KABUL (Reuters) - Afghanistan played down on Wednesday recent anti-Western remarks by President Hamid Karzai, saying they were not aimed at specific countries and would not affect relations between Kabul and the international community.
A war of words between Karzai and the White House escalated on Monday following accusations by the Afghan president last week that the West carried out election fraud in Afghanistan.
Karzai has not backed down from his remarks and appeared to sharpen the criticism further by singling out the United States
for blame. Washington said it was frustrated by the comments and attempts to settle the feud had so far failed.
On Wednesday, Karzai’s chief spokesman, Waheed Omer, said the statements were aimed at individuals who had made fraud allegations and were “not necessarily” directed at any specific country.
“When it comes to fraud in elections, you know, there (were) lots of discussions over the past six or seven months ... one-sided views mainly made by certain figures that I will not name here,” Omer told a news conference in Kabul.
Those figures “do not necessarily represent the country or represent any international organization,” he said.
Karzai made his remarks, Omer said, to avoid a repeat of these fraud allegations in the upcoming parliamentary election.
“So that’s why the president did that, and that was not necessarily targeting any specific country or any specific group of countries,” Omer said.
NO EFFECT ON RELATIONS WITH WEST
In his speech last week, Karzai said foreigners had bribed and threatened election workers to carry out fraud in last year’s presidential election, and singled out the former deputy head of the U.N. mission in Kabul -- U.S. diplomat Peter Galbraith -- as well as the French head of a European Union monitoring team.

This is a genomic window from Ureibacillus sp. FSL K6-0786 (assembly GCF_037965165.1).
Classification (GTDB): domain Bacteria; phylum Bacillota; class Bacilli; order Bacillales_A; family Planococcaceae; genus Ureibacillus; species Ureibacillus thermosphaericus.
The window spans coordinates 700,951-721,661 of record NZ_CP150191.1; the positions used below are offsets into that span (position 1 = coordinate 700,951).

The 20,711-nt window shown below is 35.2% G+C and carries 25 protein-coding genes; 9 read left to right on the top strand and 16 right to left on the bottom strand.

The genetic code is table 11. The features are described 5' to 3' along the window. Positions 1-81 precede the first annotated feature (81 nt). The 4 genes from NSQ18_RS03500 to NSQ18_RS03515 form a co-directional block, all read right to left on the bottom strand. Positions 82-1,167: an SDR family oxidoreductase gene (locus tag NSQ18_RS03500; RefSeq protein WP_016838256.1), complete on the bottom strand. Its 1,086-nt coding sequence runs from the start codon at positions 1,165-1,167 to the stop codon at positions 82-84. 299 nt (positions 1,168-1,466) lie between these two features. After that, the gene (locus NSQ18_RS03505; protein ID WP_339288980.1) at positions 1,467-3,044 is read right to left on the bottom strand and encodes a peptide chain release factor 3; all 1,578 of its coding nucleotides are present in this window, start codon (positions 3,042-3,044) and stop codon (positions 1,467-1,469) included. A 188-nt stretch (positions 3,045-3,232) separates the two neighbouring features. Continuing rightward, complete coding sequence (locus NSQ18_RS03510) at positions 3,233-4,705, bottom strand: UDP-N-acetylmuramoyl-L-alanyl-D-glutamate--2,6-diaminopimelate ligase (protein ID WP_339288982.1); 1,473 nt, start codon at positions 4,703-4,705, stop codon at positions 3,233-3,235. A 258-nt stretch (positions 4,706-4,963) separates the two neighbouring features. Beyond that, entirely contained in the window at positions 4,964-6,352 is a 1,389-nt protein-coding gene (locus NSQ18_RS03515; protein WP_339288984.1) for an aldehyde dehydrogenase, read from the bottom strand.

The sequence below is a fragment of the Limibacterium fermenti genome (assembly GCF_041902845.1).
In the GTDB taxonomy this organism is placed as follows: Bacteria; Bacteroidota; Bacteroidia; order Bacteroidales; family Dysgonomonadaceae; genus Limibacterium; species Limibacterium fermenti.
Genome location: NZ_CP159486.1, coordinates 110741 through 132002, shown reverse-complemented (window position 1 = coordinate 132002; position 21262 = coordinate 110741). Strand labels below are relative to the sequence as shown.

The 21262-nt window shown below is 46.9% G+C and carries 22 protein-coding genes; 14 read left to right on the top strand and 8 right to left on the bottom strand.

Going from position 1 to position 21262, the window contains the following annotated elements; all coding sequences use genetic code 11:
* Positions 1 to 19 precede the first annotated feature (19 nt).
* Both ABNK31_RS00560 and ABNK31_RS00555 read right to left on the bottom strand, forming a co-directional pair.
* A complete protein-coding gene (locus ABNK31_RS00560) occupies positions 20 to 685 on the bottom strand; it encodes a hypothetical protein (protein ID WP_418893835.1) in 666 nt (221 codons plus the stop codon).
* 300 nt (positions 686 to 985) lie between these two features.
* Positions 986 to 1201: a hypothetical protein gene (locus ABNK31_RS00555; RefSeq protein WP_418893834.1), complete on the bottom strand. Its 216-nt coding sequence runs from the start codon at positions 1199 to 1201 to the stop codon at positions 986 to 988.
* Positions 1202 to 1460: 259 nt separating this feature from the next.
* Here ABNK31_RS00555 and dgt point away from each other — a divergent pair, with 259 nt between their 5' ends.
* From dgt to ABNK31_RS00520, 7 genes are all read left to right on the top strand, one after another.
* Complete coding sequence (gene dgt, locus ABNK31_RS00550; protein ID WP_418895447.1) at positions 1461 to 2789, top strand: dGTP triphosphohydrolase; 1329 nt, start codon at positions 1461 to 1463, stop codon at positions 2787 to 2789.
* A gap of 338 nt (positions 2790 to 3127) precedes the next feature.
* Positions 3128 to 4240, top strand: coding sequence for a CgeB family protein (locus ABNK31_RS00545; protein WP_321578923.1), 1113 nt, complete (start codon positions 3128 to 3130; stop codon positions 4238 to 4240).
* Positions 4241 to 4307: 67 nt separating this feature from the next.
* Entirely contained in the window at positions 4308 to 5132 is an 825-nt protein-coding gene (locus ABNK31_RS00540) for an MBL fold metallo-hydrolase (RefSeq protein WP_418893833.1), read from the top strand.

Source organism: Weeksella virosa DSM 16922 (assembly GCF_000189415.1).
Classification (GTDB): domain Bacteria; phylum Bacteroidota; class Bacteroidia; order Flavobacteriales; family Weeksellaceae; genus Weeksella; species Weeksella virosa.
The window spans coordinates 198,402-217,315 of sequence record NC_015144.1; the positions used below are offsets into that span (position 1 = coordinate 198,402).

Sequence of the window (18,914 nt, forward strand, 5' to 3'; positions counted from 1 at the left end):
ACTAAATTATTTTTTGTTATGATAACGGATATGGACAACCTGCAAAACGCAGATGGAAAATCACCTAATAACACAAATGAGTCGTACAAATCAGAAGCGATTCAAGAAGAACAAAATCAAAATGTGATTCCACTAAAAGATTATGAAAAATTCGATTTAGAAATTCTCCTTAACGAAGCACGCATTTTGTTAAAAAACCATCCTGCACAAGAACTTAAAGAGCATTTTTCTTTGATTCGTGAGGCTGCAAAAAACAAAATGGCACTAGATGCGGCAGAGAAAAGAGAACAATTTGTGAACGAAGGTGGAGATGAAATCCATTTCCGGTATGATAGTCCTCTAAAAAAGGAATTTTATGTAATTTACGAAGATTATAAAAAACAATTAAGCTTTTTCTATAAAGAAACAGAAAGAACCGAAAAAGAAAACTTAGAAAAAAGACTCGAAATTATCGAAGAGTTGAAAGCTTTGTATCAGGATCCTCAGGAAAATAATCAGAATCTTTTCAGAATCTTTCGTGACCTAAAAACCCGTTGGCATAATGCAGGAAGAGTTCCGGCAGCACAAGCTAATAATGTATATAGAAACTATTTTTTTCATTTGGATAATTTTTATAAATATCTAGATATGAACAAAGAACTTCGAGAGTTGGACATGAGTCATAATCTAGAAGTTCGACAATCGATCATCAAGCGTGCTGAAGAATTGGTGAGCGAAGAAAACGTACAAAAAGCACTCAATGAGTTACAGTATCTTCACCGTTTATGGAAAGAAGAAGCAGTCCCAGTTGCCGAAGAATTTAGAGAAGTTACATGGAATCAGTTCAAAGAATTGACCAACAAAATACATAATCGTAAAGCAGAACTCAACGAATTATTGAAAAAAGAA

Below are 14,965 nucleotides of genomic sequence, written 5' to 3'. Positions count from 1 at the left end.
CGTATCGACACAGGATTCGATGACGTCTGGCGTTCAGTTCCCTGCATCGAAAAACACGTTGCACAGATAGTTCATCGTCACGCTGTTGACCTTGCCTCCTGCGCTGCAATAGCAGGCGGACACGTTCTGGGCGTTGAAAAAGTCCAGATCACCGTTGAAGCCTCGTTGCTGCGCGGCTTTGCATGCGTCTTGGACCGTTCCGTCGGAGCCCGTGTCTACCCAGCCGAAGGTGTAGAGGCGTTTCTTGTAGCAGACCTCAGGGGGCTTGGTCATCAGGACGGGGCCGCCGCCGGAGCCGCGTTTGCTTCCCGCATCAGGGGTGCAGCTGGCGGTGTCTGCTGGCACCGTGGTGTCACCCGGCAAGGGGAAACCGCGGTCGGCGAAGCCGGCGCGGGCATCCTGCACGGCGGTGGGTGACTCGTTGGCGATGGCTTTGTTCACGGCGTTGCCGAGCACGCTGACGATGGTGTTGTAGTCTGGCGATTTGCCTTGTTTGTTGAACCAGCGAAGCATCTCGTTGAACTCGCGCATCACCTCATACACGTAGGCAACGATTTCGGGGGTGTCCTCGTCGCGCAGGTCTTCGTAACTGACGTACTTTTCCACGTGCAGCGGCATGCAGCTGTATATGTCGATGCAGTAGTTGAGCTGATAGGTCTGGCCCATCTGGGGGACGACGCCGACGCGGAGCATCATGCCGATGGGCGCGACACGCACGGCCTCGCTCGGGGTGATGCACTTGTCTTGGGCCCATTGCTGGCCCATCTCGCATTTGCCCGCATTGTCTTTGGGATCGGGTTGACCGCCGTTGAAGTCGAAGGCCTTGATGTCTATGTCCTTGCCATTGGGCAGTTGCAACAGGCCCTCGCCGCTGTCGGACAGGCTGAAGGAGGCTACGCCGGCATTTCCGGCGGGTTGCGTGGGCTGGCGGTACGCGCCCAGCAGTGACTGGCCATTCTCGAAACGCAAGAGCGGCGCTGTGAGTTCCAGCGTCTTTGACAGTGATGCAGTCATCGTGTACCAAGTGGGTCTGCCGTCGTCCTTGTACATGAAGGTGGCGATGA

Omer played down the effects Karzai’s remarks could have on relations with the West.
“It did not have any effect on the strategic relations with the United States and the international community. Our stance and position are the same,” he said.
“Issues that create conflict should be discussed and we hope that these relations get strengthened and reinforced.”
U.S. President Barack Obama met Karzai in Kabul last month during a brief night-time visit to Afghanistan but that visit has largely been overshadowed by Karzai’s remarks.
On Tuesday, the White House suggested it might cancel a meeting between the two leaders in Washington next month.
Omer said Washington needed to clarify whether the trip would be canceled.
“Regarding its cancellation, we don’t have anything specific. This (the visit) is the proposal made by the United States, they should give clarification,” he said.
ELECTION OFFICIALS STEP DOWN
In a development that could help placate Western concerns over fraud ahead of a parliamentary poll in September, Omer said the head of the country’s government-appointed election body and his deputy were to be replaced.
Last year’s presidential election damaged Karzai’s standing among Western countries with troops in Afghanistan after allegations of widespread fraud, including that carried out by officials in the Independent Election Commission (IEC).
It led to months of political limbo, with the IEC declaring Karzai the winner but a separate U.N.-backed body rejecting enough ballots to lower Karzai’s total below 50 percent and force a second round.
“The working period of Mr. Azizullah Ludin, director of the Independent Election Commission, has finished and will not be extended,” Omer said.
“Daoud Ali Najafi has also resigned from his position which has been approved by the president,” he added, referring to the body’s chief electoral officer.
There have been several calls for Ludin to step down since last year’s August 20 vote, and Western diplomats have said the international community would not be pleased if Karzai reappointed him.
Opponents accuse Ludin, a presidential appointee, of favoring Karzai.
Omer said both IEC officials would be replaced soon, adding they would be offered high-ranking positions elsewhere. He did not give more details.
Holding a free and fair parliamentary election is seen as a crucial test for Afghanistan, which faces a resurgent Taliban, despite the presence of tens of thousands of Western troops, more than eight years since the militants’ removal from power.
Editing by Jerry Norton
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